Taking a theologically oriented method for engaging with historical and cultural phenomena, this book explores the challenge, offered by revolutionary Shi’i theology in Iran, to Western conventions on theology, revolution and religion’s role in the creation of identity.
Offering a stringent critique of current literature on political Islam and on Iran's 1979 Islamic Revolution, the author suggests that current literature fails to perceive and engage with the revolution and its thought as religious phenomena. Grounded in the experience of unconditional faith in God, Shi'i thinkers recognize a distinction between the human and the divine. Concerned with the challenge of constructing a virtuous society, these thinkers pose a model of authority and morality based on mediation, interpretation and participation in the experience of faith. Ori Goldberg considers this interpretative model utilizing a broad array of theoretical tools, most notably critical theologies drawn from Jewish and Christian thought. He draws on a close reading of several texts written by prominent Iranian Shi'i thinkers between 1940 and 2000, most of which are translated into English for the first time, to reveal a vibrant, complex discourse.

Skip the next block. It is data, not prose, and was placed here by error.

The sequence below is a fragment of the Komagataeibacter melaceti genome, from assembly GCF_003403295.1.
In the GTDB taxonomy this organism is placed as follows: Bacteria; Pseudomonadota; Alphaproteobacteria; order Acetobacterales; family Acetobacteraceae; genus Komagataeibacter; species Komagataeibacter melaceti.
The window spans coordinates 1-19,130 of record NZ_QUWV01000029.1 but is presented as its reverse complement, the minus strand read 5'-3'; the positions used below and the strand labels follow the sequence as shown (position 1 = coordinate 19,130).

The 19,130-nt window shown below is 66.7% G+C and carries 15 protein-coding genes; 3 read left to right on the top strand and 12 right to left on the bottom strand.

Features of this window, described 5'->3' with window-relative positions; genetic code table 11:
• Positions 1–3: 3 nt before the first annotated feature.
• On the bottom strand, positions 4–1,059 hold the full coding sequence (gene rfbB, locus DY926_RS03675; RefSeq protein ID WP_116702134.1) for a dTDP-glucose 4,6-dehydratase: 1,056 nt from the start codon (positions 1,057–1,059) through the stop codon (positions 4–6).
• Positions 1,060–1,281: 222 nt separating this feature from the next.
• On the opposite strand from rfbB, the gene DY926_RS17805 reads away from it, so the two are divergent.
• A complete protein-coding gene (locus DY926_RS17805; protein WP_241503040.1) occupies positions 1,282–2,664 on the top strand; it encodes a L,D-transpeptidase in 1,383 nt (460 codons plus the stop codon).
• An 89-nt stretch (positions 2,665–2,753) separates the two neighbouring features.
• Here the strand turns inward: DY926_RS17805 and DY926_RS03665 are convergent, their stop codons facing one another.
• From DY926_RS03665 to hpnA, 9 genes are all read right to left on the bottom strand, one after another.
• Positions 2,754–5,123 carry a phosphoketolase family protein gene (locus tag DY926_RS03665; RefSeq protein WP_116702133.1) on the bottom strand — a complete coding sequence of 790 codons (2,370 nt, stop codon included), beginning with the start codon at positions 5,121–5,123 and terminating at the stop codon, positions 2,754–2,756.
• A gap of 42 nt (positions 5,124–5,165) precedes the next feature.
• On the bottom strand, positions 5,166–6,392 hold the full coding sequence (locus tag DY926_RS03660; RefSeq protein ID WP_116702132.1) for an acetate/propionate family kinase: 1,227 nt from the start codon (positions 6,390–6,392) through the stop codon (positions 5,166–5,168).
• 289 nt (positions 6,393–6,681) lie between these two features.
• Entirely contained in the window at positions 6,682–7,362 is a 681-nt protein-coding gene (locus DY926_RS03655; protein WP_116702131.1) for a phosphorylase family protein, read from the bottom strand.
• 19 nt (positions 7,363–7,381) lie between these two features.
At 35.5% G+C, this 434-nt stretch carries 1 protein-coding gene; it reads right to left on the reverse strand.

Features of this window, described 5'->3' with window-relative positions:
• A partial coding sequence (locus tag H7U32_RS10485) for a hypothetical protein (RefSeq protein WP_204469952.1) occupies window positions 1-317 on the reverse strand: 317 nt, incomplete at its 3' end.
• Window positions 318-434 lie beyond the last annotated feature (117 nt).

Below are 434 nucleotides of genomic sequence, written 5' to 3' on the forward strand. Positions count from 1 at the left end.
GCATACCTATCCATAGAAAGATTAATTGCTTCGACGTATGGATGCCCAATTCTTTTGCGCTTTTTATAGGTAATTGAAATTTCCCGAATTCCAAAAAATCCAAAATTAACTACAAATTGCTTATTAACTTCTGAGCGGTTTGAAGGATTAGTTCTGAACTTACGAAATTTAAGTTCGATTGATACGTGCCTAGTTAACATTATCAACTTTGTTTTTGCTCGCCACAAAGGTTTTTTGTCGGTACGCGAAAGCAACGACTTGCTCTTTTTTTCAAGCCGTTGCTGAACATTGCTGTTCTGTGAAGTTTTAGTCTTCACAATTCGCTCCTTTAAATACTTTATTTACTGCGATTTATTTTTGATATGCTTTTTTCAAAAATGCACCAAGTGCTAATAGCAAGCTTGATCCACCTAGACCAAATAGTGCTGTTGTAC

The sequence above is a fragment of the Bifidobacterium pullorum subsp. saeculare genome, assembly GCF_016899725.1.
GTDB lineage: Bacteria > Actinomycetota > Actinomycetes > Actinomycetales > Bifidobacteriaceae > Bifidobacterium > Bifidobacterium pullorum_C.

Presenting a new interfaith perspective on a subject usually considered beyond the scope of such research, this book will be an important reference for scholars of Iranian studies, political Islam, theology and cultural studies.